If you’re asking about selling meals of homemade food, then the answer is no. The only homemade food that can be sold are specific types of food (listed above) that have been packaged and properly labeled at home. Anything that requires refrigeration is not allowed. To sell meals, your friend would need to use a commercial kitchen.

    Hi David,
    I’ve decided to go with muffins and cupcakes. My question is if im making cornbread muffins, can I add fresh corn off the cob incorporated with other ingredients before baking? CFL says zucchini bread is allowed, so u would think this is ok too? Same as if I wanted to make jalepeno cornbread, right? Or apple cinnamon muffins, carrot cake, pumpkin bread??? And also are cream cheese frostings allowed??? Thx :)

    Sherry, you can see my more generic answer in the forums, but the answer is yes, everything you mentioned is allowed except for cream cheese frostings, which the health dept says aren’t allowed. The fresh fruits and veggies must be incorporated into the batter and thoroughly baked, of course.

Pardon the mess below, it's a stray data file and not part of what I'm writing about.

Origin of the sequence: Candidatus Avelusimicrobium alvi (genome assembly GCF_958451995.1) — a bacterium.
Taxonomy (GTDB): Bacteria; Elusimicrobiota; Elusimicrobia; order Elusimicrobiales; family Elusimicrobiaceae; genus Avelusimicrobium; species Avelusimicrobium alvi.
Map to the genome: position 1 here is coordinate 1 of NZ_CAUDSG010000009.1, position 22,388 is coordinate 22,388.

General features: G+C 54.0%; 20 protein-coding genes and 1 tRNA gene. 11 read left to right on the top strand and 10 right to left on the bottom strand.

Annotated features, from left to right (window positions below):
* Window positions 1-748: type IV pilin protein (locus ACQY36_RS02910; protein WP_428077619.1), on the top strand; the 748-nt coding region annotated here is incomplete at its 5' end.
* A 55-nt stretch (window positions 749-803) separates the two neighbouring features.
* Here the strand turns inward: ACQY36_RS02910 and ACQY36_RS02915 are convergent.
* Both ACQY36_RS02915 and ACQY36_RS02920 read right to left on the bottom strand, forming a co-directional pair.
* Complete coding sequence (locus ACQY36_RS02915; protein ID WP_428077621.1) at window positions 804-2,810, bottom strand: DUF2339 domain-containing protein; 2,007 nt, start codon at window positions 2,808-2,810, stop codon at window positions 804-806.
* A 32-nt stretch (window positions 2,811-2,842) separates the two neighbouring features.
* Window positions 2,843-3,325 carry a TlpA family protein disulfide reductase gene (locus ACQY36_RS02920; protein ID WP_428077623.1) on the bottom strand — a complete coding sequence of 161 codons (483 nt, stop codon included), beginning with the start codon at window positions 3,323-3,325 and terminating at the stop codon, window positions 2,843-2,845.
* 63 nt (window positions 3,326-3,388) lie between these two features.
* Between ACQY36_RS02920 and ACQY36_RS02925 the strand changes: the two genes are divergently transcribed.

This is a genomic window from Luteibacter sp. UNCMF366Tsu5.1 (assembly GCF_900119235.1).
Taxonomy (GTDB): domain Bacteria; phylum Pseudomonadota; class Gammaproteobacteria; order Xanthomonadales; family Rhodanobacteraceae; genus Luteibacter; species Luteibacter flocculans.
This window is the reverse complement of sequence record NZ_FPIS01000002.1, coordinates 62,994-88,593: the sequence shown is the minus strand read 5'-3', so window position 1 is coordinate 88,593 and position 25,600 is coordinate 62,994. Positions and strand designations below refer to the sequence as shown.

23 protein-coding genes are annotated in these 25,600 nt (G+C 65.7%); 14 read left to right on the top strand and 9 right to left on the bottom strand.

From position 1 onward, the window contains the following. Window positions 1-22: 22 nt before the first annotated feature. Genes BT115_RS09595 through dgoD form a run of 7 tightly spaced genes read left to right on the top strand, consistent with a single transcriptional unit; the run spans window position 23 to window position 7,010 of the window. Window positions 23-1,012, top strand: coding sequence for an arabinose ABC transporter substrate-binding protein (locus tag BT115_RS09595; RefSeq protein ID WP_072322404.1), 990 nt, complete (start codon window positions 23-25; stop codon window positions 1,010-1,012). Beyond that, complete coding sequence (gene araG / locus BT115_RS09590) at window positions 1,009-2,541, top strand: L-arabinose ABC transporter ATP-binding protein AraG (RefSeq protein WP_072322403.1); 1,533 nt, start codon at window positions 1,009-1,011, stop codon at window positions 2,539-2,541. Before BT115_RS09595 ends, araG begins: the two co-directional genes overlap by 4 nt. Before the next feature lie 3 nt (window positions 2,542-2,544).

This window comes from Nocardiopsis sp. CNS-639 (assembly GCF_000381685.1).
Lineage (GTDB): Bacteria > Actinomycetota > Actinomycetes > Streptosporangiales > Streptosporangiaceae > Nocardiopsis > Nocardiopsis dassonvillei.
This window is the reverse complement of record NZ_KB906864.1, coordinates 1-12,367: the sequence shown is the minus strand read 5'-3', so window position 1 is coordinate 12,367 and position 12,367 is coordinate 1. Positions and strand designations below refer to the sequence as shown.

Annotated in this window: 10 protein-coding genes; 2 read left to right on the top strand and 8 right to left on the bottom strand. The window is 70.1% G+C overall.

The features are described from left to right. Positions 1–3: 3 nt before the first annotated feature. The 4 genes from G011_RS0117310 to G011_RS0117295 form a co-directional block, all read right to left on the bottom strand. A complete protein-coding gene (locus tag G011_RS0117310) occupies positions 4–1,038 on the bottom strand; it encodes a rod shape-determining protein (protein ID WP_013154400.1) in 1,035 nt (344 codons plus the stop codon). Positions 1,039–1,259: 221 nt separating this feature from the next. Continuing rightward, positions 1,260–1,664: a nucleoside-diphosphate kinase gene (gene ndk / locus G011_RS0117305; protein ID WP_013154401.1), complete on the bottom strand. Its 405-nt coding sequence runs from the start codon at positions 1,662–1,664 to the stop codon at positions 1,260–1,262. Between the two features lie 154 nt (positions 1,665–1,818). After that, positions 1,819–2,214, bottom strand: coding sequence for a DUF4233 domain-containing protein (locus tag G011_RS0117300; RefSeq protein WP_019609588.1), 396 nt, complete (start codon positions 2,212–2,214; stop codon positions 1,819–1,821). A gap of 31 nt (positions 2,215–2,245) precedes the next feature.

I’m almost sure that these wouldn’t be allowed. If your product is canned and doesn’t require refrigeration, there may be a slight possibility that the health dept would allow it, but I still think they’d say no.

so I am clear do i have to list the ingredients or just the not inspected by health dept. and does it all have to be on one label. or can the ingredients and not inspected by on a separate label we have several labels already on so I don’t know if I have to relabel or if I can just add an additional

    You don’t need to put the ingredients on your labels, but you can if you want to. You do need to put the statement on your label… usually states allow ingredient info to be on a secondary label, but you might have to put the statement on the primary label. Call your health dept for clarification about that.

Does dehydrated, shelf stable chicken qualify? I’ve come up with a way to process it so it doesn’t need refrigeration and can be left out without spoiling. Thanks!